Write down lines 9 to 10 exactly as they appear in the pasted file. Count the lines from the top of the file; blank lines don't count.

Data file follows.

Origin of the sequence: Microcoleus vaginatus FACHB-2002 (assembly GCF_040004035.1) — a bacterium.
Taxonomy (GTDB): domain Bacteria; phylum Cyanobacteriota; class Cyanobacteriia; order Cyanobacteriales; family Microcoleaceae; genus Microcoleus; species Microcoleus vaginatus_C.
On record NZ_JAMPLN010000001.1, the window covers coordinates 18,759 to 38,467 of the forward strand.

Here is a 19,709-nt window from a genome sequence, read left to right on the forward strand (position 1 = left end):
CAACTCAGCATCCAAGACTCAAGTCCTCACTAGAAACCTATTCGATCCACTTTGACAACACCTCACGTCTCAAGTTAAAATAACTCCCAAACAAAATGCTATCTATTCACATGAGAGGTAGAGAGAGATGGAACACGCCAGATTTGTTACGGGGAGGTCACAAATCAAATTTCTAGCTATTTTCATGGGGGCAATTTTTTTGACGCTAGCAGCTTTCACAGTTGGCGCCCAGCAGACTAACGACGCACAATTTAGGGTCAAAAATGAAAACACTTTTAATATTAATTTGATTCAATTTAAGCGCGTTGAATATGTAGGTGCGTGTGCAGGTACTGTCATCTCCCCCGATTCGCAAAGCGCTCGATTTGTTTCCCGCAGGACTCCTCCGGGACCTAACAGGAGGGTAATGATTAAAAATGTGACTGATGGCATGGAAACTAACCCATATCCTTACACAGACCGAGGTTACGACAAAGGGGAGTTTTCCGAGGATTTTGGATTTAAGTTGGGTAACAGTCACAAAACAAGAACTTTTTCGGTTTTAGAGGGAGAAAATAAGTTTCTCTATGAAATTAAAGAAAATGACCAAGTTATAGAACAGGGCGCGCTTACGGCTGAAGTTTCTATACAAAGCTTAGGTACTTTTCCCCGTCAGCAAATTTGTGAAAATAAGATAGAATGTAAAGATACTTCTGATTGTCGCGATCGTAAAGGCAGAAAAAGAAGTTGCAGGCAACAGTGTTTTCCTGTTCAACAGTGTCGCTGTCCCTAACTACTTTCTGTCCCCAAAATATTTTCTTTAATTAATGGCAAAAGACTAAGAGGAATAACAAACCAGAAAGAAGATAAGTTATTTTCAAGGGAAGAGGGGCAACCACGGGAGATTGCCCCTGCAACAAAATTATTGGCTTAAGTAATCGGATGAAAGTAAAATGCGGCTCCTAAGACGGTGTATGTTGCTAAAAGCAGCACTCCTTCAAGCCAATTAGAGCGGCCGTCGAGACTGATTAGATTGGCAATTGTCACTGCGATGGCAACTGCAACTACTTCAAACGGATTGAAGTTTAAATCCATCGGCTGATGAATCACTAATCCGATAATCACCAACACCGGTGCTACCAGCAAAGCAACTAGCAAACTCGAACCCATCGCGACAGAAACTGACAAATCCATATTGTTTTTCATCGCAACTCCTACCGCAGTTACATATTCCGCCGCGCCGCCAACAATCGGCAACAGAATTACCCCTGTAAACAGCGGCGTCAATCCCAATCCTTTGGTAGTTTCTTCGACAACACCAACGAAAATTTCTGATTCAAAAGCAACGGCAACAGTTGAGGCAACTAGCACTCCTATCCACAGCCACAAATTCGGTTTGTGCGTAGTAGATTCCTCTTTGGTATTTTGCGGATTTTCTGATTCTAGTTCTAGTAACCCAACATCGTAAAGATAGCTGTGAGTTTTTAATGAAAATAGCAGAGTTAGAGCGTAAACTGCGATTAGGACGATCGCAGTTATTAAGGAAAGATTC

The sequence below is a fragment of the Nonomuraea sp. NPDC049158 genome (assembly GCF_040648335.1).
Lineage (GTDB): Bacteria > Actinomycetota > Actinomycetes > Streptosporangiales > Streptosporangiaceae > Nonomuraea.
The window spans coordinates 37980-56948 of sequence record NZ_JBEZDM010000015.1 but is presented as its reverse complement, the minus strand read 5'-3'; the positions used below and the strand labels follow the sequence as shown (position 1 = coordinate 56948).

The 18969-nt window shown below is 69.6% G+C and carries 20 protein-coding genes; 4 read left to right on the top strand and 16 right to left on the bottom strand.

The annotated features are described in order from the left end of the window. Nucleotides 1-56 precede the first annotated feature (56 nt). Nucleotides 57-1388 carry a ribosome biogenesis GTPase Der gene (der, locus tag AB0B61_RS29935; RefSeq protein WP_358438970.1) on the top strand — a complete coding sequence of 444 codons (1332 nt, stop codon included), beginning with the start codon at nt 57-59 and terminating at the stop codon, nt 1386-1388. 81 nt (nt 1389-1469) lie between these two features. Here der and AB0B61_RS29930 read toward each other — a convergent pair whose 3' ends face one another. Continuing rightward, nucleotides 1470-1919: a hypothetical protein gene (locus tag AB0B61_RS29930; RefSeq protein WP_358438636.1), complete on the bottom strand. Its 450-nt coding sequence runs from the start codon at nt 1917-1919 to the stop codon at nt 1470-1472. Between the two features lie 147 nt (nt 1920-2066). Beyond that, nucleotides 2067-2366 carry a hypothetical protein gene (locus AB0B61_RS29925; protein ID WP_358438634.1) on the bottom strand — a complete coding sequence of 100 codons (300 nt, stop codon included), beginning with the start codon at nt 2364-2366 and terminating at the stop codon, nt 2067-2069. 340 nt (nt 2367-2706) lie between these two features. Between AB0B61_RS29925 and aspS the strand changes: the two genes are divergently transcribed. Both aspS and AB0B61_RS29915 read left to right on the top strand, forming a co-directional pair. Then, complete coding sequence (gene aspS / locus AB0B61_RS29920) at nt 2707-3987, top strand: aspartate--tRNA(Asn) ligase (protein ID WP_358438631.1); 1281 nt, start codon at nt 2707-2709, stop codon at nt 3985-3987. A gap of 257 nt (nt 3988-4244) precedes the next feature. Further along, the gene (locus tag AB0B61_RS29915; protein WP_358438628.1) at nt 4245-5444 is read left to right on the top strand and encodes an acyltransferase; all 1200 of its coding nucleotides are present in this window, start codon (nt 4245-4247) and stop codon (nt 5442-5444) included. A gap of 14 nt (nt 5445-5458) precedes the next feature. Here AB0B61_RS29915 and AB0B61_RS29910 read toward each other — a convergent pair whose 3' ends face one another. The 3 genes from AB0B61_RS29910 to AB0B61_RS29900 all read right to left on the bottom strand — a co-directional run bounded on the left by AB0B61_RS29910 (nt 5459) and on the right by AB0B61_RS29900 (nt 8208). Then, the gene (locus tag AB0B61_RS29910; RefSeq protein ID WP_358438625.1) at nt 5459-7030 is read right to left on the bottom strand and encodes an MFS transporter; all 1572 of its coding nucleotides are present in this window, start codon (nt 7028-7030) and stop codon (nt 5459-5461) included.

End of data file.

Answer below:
The 18969-nt window shown below is 69.6% G+C and carries 20 protein-coding genes; 4 read left to right on the top strand and 16 right to left on the bottom strand.

The annotated features are described in order from the left end of the window. Nucleotides 1-56 precede the first annotated feature (56 nt). Nucleotides 57-1388 carry a ribosome biogenesis GTPase Der gene (der, locus tag AB0B61_RS29935; RefSeq protein WP_358438970.1) on the top strand — a complete coding sequence of 444 codons (1332 nt, stop codon included), beginning with the start codon at nt 57-59 and terminating at the stop codon, nt 1386-1388. 81 nt (nt 1389-1469) lie between these two features. Here der and AB0B61_RS29930 read toward each other — a convergent pair whose 3' ends face one another. Continuing rightward, nucleotides 1470-1919: a hypothetical protein gene (locus tag AB0B61_RS29930; RefSeq protein WP_358438636.1), complete on the bottom strand. Its 450-nt coding sequence runs from the start codon at nt 1917-1919 to the stop codon at nt 1470-1472. Between the two features lie 147 nt (nt 1920-2066). Beyond that, nucleotides 2067-2366 carry a hypothetical protein gene (locus AB0B61_RS29925; protein ID WP_358438634.1) on the bottom strand — a complete coding sequence of 100 codons (300 nt, stop codon included), beginning with the start codon at nt 2364-2366 and terminating at the stop codon, nt 2067-2069. 340 nt (nt 2367-2706) lie between these two features. Between AB0B61_RS29925 and aspS the strand changes: the two genes are divergently transcribed. Both aspS and AB0B61_RS29915 read left to right on the top strand, forming a co-directional pair. Then, complete coding sequence (gene aspS / locus AB0B61_RS29920) at nt 2707-3987, top strand: aspartate--tRNA(Asn) ligase (protein ID WP_358438631.1); 1281 nt, start codon at nt 2707-2709, stop codon at nt 3985-3987. A gap of 257 nt (nt 3988-4244) precedes the next feature. Further along, the gene (locus tag AB0B61_RS29915; protein WP_358438628.1) at nt 4245-5444 is read left to right on the top strand and encodes an acyltransferase; all 1200 of its coding nucleotides are present in this window, start codon (nt 4245-4247) and stop codon (nt 5442-5444) included. A gap of 14 nt (nt 5445-5458) precedes the next feature. Here AB0B61_RS29915 and AB0B61_RS29910 read toward each other — a convergent pair whose 3' ends face one another. The 3 genes from AB0B61_RS29910 to AB0B61_RS29900 all read right to left on the bottom strand — a co-directional run bounded on the left by AB0B61_RS29910 (nt 5459) and on the right by AB0B61_RS29900 (nt 8208). Then, the gene (locus tag AB0B61_RS29910; RefSeq protein ID WP_358438625.1) at nt 5459-7030 is read right to left on the bottom strand and encodes an MFS transporter; all 1572 of its coding nucleotides are present in this window, start codon (nt 7028-7030) and stop codon (nt 5459-5461) included.